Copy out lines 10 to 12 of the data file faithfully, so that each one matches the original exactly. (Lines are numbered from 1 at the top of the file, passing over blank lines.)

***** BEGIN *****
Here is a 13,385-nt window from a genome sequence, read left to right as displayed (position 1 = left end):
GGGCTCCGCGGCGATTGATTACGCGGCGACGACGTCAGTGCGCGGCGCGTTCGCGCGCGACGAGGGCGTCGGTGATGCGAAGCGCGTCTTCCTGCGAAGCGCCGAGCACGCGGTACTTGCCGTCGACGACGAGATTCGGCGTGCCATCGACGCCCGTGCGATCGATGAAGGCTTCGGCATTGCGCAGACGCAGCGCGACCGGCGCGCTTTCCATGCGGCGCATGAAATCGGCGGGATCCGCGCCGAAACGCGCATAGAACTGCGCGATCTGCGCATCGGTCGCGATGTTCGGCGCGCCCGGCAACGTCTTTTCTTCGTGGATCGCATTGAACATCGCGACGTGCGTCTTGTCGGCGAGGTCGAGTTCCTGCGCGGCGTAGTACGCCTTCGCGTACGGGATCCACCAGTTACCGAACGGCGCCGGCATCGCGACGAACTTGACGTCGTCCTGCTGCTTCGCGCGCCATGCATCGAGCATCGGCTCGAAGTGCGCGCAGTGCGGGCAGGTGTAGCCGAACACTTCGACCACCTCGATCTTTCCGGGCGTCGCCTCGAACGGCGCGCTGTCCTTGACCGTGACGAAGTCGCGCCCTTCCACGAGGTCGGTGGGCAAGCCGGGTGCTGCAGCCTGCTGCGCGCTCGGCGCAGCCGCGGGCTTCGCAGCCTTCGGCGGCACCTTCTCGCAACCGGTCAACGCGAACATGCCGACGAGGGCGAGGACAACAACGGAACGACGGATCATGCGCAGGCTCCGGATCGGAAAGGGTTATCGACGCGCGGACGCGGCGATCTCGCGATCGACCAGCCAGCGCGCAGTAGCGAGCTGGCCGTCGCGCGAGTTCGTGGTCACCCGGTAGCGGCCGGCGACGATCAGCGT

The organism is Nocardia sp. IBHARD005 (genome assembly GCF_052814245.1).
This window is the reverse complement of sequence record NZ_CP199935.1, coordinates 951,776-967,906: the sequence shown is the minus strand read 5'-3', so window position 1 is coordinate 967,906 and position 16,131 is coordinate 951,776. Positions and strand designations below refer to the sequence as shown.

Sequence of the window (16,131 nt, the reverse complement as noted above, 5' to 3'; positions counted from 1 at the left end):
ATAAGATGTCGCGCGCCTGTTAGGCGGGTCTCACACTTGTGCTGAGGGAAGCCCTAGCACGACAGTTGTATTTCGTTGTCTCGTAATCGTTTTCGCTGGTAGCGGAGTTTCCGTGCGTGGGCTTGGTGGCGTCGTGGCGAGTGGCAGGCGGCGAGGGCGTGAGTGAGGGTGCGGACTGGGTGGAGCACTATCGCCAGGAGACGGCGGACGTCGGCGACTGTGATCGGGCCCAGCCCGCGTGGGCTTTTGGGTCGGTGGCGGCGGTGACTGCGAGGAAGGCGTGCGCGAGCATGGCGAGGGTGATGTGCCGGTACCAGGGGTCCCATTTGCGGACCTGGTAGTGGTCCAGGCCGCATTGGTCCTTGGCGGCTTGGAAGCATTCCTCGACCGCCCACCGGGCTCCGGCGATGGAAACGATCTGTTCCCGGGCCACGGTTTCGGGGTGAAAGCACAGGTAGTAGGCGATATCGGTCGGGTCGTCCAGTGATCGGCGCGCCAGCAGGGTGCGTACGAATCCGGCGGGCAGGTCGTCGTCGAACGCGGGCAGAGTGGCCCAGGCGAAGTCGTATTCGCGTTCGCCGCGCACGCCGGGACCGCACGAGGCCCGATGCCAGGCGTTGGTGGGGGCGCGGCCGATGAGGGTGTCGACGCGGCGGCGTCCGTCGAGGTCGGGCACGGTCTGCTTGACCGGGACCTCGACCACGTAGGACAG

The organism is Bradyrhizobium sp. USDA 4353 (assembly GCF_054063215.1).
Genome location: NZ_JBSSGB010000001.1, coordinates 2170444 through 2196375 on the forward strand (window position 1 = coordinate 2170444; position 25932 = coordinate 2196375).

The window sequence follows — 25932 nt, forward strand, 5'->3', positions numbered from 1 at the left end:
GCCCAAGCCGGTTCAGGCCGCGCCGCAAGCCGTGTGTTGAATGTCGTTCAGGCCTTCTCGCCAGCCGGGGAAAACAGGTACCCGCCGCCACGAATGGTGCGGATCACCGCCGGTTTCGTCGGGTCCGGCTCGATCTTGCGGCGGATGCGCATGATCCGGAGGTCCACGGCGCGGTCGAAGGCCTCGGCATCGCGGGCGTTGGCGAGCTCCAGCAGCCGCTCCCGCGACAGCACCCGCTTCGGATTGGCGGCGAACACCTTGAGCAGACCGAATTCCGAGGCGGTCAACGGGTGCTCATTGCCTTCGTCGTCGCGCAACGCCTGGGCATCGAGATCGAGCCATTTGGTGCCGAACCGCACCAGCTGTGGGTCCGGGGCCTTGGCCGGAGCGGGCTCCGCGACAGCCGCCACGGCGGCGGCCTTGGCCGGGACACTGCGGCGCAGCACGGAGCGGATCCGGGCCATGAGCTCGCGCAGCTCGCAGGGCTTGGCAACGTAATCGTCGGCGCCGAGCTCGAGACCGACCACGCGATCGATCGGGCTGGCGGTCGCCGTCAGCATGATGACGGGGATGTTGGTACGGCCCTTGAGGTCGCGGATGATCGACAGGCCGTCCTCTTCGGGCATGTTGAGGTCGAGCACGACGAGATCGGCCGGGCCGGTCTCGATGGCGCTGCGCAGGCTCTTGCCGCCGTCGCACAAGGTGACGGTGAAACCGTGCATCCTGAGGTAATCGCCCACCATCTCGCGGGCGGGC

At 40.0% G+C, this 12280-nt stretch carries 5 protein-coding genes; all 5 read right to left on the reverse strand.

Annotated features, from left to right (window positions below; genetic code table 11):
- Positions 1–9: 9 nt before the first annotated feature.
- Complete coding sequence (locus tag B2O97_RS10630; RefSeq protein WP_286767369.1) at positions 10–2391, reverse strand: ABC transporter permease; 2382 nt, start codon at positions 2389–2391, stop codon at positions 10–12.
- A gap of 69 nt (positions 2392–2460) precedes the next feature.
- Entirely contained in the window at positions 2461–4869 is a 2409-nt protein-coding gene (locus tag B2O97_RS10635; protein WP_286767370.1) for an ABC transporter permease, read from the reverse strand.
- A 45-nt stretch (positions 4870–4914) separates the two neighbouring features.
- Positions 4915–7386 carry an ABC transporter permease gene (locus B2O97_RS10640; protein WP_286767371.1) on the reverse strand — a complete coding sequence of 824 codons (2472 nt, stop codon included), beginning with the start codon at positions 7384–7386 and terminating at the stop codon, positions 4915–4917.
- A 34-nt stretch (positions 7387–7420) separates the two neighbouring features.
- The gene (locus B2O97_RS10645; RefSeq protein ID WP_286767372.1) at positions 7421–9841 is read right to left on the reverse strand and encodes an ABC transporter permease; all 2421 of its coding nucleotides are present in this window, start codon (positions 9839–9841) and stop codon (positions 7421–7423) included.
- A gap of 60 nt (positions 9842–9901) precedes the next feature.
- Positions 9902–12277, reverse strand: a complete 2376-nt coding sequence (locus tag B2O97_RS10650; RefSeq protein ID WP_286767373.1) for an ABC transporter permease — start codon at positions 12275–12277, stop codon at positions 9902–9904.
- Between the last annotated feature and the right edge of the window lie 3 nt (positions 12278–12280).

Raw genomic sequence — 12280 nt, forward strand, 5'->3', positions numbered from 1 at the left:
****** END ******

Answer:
GCCCAAGCCGGTTCAGGCCGCGCCGCAAGCCGTGTGTTGAATGTCGTTCAGGCCTTCTCGCCAGCCGGGGAAAACAGGTACCCGCCGCCACGAATGGTGCGGATCACCGCCGGTTTCGTCGGGTCCGGCTCGATCTTGCGGCGGATGCGCATGATCCGGAGGTCCACGGCGCGGTCGAAGGCCTCGGCATCGCGGGCGTTGGCGAGCTCCAGCAGCCGCTCCCGCGACAGCACCCGCTTCGGATTGGCGGCGAACACCTTGAGCAGACCGAATTCCGAGGCGGTCAACGGGTGCTCATTGCCTTCGTCGTCGCGCAACGCCTGGGCATCGAGATCGAGCCATTTGGTGCCGAACCGCACCAGCTGTGGGTCCGGGGCCTTGGCCGGAGCGGGCTCCGCGACAGCCGCCACGGCGGCGGCCTTGGCCGGGACACTGCGGCGCAGCACGGAGCGGATCCGGGCCATGAGCTCGCGCAGCTCGCAGGGCTTGGCAACGTAATCGTCGGCGCCGAGCTCGAGACCGACCACGCGATCGATCGGGCTGGCGGTCGCCGTCAGCATGATGACGGGGATGTTGGTACGGCCCTTGAGGTCGCGGATGATCGACAGGCCGTCCTCTTCGGGCATGTTGAGGTCGAGCACGACGAGATCGGCCGGGCCGGTCTCGATGGCGCTGCGCAGGCTCTTGCCGCCGTCGCACAAGGTGACGGTGAAACCGTGCATCCTGAGGTAATCGCCCACCATCTCGCGGGCGGGC

At 40.0% G+C, this 12280-nt stretch carries 5 protein-coding genes; all 5 read right to left on the reverse strand.

Annotated features, from left to right (window positions below; genetic code table 11):